John Campbell, son of Duncan Campbell and Mary McCoy, his wife, married Grissell (or Grace) Hay, daughter of Patrick Hay, in the year 1695. She lived to be ninety-three years of age. We know that Mary Campbell, daughter of Duncan Campbell and his wife, Mary McCoy, who married Moses White, came from Ireland to Chester County, Pennsylvania, in 1726, the same year that her brother, John Campbell, and his family, emigrated to the Colonies in America. They left Pennsylvania and went to North Carolina ; the exact year is not known. John Campbell and his wife, Grissell Hay, with their children, moved from Lancaster County, Pennsylvania, about 1730, to Fincastle County, Virginia.
John Campbell, son of Duncan and Mary McCoy Campbell, was born in November, 1674, on his father's estate, Drumboden, seven miles from Londonderry, Ireland. Here he and his wife lived, and their nine children were born — six sons and three daughters. In the year 1726, with their children and a large number of relations and friends, they emigrated to the English Colonies in America, and settled on the Sweet Ara in Lancaster County, Pennsylvania, Donegal Township. He was at one time a member of the Provincial Council of Pennsylvania from this county.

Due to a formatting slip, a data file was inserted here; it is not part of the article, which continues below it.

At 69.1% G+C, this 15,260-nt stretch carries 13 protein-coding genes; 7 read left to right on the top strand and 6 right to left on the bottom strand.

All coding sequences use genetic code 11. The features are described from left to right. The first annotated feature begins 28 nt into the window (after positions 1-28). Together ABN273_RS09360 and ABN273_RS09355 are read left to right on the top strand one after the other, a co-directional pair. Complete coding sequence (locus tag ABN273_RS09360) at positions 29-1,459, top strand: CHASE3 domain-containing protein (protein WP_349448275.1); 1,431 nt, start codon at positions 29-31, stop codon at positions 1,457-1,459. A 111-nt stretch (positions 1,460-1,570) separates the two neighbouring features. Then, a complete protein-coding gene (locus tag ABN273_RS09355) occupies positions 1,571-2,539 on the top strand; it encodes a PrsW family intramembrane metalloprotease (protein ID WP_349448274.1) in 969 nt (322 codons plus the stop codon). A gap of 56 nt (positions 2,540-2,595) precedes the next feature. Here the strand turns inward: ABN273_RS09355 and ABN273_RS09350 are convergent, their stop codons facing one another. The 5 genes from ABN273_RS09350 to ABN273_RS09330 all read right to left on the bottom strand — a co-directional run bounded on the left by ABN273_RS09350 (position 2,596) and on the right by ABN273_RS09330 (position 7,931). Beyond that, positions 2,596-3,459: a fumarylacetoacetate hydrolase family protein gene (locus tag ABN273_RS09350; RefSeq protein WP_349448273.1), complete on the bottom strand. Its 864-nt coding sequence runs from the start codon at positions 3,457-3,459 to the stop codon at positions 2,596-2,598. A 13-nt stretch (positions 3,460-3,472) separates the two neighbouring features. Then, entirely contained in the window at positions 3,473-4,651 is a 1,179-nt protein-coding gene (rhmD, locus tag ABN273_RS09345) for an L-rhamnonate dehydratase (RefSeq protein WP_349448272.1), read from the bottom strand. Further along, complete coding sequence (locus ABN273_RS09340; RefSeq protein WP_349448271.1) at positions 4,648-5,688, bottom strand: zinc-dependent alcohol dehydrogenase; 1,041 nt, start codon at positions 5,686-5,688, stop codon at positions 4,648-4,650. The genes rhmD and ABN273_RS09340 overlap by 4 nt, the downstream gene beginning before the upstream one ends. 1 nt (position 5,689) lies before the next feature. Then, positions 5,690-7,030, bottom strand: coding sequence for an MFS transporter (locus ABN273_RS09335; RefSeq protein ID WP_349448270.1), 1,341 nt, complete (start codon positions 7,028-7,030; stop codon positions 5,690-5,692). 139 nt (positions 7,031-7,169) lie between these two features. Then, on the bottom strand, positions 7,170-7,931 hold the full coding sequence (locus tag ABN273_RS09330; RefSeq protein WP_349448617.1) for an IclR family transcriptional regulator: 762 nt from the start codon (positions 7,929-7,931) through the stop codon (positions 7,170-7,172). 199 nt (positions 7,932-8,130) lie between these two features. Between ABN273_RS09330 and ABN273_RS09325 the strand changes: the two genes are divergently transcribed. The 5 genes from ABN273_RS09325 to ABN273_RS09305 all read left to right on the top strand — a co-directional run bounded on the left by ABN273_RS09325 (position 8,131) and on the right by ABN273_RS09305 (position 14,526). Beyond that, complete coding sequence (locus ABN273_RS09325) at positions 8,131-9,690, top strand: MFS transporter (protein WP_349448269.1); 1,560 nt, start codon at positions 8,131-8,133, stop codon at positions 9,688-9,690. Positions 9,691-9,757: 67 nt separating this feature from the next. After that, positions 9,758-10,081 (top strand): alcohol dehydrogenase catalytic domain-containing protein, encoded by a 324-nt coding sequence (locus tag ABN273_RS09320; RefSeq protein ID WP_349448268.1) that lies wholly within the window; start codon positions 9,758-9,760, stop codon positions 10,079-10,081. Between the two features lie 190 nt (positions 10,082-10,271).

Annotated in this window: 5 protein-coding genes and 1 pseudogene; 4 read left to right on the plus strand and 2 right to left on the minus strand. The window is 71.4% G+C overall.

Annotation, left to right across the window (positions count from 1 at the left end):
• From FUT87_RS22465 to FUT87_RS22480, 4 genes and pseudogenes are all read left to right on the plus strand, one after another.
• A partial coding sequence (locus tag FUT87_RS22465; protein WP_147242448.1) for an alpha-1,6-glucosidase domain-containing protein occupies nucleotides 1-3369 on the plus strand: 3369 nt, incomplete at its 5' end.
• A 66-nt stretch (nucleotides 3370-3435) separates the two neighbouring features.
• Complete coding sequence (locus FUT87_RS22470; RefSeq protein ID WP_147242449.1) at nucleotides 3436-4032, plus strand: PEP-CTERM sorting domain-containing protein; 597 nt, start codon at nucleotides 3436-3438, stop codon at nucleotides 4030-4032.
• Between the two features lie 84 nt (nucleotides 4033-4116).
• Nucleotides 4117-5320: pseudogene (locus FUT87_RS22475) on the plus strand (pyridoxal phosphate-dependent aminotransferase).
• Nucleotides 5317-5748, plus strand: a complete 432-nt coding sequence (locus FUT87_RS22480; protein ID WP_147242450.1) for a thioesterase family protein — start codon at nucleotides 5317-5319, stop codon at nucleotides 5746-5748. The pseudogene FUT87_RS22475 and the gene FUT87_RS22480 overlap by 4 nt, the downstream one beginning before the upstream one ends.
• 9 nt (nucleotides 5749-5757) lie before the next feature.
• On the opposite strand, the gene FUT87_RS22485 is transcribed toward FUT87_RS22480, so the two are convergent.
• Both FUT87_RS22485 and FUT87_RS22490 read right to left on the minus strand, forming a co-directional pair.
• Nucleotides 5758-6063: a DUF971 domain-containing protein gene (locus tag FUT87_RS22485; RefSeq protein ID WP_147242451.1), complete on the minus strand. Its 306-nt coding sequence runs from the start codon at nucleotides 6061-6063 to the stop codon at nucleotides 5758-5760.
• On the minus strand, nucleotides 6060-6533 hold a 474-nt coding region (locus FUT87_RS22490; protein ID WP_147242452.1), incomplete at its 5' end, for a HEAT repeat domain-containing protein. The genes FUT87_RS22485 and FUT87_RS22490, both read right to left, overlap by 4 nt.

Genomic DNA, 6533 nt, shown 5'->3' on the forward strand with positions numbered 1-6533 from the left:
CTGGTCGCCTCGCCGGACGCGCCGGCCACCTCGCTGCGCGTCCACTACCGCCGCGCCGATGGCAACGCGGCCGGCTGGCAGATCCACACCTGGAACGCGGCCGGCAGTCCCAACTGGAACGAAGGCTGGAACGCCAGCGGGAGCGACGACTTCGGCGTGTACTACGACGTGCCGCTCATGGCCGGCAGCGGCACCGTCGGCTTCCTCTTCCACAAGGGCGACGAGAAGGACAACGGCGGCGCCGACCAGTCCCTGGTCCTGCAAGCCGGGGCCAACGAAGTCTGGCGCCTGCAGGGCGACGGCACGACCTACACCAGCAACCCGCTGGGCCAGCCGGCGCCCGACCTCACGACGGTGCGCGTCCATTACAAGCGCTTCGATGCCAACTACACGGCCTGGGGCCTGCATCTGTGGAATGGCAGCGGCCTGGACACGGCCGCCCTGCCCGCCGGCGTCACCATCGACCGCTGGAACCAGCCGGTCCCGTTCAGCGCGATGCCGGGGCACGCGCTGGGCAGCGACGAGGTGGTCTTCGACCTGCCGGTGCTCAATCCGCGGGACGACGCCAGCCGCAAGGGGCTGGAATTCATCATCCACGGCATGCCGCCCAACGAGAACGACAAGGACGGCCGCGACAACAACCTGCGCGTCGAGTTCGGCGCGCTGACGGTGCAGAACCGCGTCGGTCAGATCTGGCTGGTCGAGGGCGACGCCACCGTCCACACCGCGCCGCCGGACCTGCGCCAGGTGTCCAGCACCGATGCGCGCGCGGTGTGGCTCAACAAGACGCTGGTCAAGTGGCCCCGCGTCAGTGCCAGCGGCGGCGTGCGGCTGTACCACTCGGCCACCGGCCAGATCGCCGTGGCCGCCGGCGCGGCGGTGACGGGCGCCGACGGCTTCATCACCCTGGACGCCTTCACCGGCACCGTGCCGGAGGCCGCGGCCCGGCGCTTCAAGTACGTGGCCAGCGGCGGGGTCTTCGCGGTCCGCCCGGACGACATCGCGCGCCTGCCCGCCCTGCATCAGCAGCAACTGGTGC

In 1730 John Campbell purchased a large tract of land in Orange, afterwards Augusta County, Virginia,and removed with his family from Pennsylvania to Virginia. On page 885 of Waddell's "Annals of Augusta County, Virginia," it is stated that William Thompson qualified as
administrator of John Campbell's estate in 1741. John Lewis was his security."